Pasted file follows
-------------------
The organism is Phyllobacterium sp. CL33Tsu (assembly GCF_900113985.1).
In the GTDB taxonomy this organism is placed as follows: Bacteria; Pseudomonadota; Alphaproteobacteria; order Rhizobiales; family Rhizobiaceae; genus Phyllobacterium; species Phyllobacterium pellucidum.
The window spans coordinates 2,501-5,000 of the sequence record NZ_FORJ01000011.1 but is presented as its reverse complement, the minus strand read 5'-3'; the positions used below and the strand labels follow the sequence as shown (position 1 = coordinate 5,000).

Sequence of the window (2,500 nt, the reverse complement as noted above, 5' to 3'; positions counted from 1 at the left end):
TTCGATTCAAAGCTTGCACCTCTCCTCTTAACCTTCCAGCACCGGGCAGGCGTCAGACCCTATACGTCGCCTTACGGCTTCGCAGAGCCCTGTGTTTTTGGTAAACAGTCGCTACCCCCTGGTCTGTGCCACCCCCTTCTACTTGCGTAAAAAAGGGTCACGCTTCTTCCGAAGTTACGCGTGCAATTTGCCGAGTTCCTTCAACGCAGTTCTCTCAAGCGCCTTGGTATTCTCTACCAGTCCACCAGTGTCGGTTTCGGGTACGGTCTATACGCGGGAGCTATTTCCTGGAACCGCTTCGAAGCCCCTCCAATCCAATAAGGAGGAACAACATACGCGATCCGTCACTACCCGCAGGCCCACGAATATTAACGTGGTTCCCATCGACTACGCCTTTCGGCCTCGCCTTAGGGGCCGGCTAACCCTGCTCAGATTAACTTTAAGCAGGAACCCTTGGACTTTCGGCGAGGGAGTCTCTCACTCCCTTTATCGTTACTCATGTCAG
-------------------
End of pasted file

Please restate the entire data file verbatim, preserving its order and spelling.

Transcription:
The organism is Phyllobacterium sp. CL33Tsu (assembly GCF_900113985.1).
In the GTDB taxonomy this organism is placed as follows: Bacteria; Pseudomonadota; Alphaproteobacteria; order Rhizobiales; family Rhizobiaceae; genus Phyllobacterium; species Phyllobacterium pellucidum.
The window spans coordinates 2,501-5,000 of the sequence record NZ_FORJ01000011.1 but is presented as its reverse complement, the minus strand read 5'-3'; the positions used below and the strand labels follow the sequence as shown (position 1 = coordinate 5,000).

Sequence of the window (2,500 nt, the reverse complement as noted above, 5' to 3'; positions counted from 1 at the left end):
TTCGATTCAAAGCTTGCACCTCTCCTCTTAACCTTCCAGCACCGGGCAGGCGTCAGACCCTATACGTCGCCTTACGGCTTCGCAGAGCCCTGTGTTTTTGGTAAACAGTCGCTACCCCCTGGTCTGTGCCACCCCCTTCTACTTGCGTAAAAAAGGGTCACGCTTCTTCCGAAGTTACGCGTGCAATTTGCCGAGTTCCTTCAACGCAGTTCTCTCAAGCGCCTTGGTATTCTCTACCAGTCCACCAGTGTCGGTTTCGGGTACGGTCTATACGCGGGAGCTATTTCCTGGAACCGCTTCGAAGCCCCTCCAATCCAATAAGGAGGAACAACATACGCGATCCGTCACTACCCGCAGGCCCACGAATATTAACGTGGTTCCCATCGACTACGCCTTTCGGCCTCGCCTTAGGGGCCGGCTAACCCTGCTCAGATTAACTTTAAGCAGGAACCCTTGGACTTTCGGCGAGGGAGTCTCTCACTCCCTTTATCGTTACTCATGTCAG